INTENT AND IMPACT: How often does it happen that someone takes your message (words, body language, action) the wrong way? We need to know the difference between what we intend to convey and the impact we actually have. It requires knowing our intention. It requires paying careful intention to the way our message is being received and interpreted. And we need to check and verify – just plain ask.
NATURE: Managers and leaders need to understand how they are different from others: What are your biases and filters based on your experience, wealth, gender, family of origin, age, culture, occupation, etc.? What’s your work style? How are you motivated?
GOALS: Understanding your goals, your priorities, and your values is key to managing your time appropriately and knowing whether you are succeeding. You have to know your organizational goals (the big picture) and the goals of your role, which shift your focus from to-do lists to prioritization toward the bigger picture. And you’ll only know whether you are succeeding if you have some sense of your goals in life.
You can’t lead without followers – you would be a parade of one. So the second word of the acronym, GREAT, is about managing others.
GOALS: Goal are so important, they show up twice. In this case it’s about knowing your organization or boss’s goals (make sure to ask and clarify) and then setting the goals for your team as a whole and for each individual. Express the “why” and express the “how” and express the “when.” The why is what inspires so make sure to spend time with it. The how and when create the basis for success and holding people accountable. Provide enough detail for clarity and enough space for innovation and independence.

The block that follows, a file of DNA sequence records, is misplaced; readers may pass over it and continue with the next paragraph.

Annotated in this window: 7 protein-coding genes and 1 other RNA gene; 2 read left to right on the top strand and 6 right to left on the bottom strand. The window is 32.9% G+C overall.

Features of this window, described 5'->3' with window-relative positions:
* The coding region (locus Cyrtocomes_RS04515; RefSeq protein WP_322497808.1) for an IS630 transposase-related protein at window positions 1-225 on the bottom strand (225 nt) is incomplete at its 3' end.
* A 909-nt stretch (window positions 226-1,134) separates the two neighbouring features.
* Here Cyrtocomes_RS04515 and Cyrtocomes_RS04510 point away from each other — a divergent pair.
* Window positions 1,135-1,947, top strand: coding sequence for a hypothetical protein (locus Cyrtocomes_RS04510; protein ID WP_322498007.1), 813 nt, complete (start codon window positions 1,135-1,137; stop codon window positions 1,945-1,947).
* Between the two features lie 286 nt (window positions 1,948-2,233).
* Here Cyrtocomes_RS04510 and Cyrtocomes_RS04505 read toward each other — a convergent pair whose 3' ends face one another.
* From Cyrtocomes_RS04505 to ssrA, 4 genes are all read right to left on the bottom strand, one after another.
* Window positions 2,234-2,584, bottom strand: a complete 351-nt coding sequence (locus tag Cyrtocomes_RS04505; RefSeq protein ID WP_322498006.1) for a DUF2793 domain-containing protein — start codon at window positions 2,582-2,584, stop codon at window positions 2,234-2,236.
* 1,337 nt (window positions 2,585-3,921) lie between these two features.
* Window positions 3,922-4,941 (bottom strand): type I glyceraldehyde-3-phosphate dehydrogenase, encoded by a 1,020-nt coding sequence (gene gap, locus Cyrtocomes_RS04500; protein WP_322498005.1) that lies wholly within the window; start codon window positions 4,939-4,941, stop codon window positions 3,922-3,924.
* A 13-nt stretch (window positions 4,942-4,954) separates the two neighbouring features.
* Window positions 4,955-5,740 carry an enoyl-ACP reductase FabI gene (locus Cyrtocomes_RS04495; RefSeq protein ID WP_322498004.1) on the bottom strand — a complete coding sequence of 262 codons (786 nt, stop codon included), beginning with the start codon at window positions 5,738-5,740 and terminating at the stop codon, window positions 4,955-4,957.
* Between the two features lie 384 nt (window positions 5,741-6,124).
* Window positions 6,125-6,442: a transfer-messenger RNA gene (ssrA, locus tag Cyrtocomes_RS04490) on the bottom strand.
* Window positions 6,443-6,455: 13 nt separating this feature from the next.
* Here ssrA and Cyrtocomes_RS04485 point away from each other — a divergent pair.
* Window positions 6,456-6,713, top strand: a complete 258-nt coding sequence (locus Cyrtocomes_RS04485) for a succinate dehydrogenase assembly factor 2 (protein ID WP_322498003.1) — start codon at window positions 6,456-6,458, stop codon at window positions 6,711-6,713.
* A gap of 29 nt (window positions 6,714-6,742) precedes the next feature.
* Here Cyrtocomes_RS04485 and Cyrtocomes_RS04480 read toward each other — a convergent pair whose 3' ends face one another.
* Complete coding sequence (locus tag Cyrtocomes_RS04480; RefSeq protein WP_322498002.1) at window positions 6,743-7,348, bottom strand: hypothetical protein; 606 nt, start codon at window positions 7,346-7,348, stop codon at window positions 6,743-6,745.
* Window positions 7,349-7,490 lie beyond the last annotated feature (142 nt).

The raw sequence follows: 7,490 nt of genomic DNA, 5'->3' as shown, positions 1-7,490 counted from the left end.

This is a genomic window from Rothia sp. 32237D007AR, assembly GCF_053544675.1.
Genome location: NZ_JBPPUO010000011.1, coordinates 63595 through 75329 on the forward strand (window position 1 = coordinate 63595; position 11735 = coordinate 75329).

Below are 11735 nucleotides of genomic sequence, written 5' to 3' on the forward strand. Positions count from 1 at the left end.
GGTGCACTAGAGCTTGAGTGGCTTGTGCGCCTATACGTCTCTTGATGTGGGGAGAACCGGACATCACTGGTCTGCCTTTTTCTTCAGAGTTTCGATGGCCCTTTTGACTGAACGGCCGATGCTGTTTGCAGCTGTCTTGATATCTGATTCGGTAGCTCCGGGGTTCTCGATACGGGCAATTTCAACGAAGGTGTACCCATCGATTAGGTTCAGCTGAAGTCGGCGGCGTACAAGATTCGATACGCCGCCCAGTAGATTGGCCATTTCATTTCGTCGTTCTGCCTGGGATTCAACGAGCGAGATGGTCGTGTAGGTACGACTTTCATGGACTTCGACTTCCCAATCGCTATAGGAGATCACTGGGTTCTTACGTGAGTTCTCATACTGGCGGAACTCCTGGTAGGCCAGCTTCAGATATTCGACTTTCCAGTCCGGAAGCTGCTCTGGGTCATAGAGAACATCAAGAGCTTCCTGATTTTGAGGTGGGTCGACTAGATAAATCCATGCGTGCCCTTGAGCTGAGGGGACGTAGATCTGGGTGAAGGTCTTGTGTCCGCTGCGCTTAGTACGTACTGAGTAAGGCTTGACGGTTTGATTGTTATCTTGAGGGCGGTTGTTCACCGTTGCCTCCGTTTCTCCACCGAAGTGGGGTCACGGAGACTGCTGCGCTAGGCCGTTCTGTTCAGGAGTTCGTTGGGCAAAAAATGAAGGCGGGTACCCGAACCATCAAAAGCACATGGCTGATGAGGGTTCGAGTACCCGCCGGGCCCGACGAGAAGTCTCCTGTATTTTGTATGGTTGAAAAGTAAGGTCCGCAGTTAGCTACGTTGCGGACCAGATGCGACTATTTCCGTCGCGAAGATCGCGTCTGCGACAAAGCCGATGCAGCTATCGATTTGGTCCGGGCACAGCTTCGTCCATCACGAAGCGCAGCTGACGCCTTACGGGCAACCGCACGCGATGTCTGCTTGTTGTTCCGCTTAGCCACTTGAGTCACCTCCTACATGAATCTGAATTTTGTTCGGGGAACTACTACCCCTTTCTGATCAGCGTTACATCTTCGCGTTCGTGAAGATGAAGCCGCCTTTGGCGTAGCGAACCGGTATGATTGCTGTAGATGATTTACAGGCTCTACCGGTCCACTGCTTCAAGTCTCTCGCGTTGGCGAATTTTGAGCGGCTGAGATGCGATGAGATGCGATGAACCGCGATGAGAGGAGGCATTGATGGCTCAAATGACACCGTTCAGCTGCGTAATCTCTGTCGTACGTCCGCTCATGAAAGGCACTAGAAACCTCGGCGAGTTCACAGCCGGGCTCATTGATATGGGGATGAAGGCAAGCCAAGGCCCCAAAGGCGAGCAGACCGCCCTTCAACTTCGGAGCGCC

REVIEWS: Massive research demonstrates that only 30% of performance feedback has a positive impact. Our Gestalt training enables more successful results. Build on the positive. Provide feedback on a daily and weekly basis rather than waiting for the annual review. Provide specific data – evidence and examples of what you mean. Provide support for new behaviors – assume if they could have done what you wanted before and knew you wanted it, they would have. Follow up to feedback (71% of managers never follow up on reviews – how unfortunate!).
EVENTS: I chose the word events (which typically involve a lot of planning) to cover meetings, important conversations, retreats – planned interactions where you want to accomplish something. Know why, who, what, when, and how for every meeting. Plan how much time will be needed for what you want to accomplish and know what a successful outcome would look like. Plan for good beginnings, middles, and endings – don’t skimp on those endings or overbook your agenda so you run out of time. Closure is important for effective results.
ACCOUNTABILITY: Start with clear expectations, and maintain communication. Be specific about what and by when, and the consequences to all for missed targets. Don’t wait – quick and frequent check-ins are better than big blow ups after the deadline passes. Be direct – too often new managers confuse directness with being mean, often because they wait until they are angry at failed performance to act.
TEAMS: It takes intentional leadership to create teams, even though our brains are wired for collaboration. But we want to collaborate with “friends,” not “foes.” Here’s where the Gestalt concept of intimate (relational) and strategic (work accomplishment) is so helpful – it takes a balance of both for good work to occur.
BEING GREAT takes work, important work. Being a great manager or leader is an opportunity to make a positive difference in the lives of those who work for and with you rather than becoming the biggest stressor in their lives.
Monday, September 14th, 2015
By Gwynne Guzzeau, Executive Director
Jon Stewart got it right: closing counts. For over fifteen years, fans of The Daily Show with Jon Stewart – the popular comedic news show on cable TV – have tuned in for a potent blend of fun and facts, myself included. During the past year, the final weeks, and Stewart’s last episode as host of The Daily Show, we were not only treated to his edgy brand of humor with heart, we were shown how to create a good ending.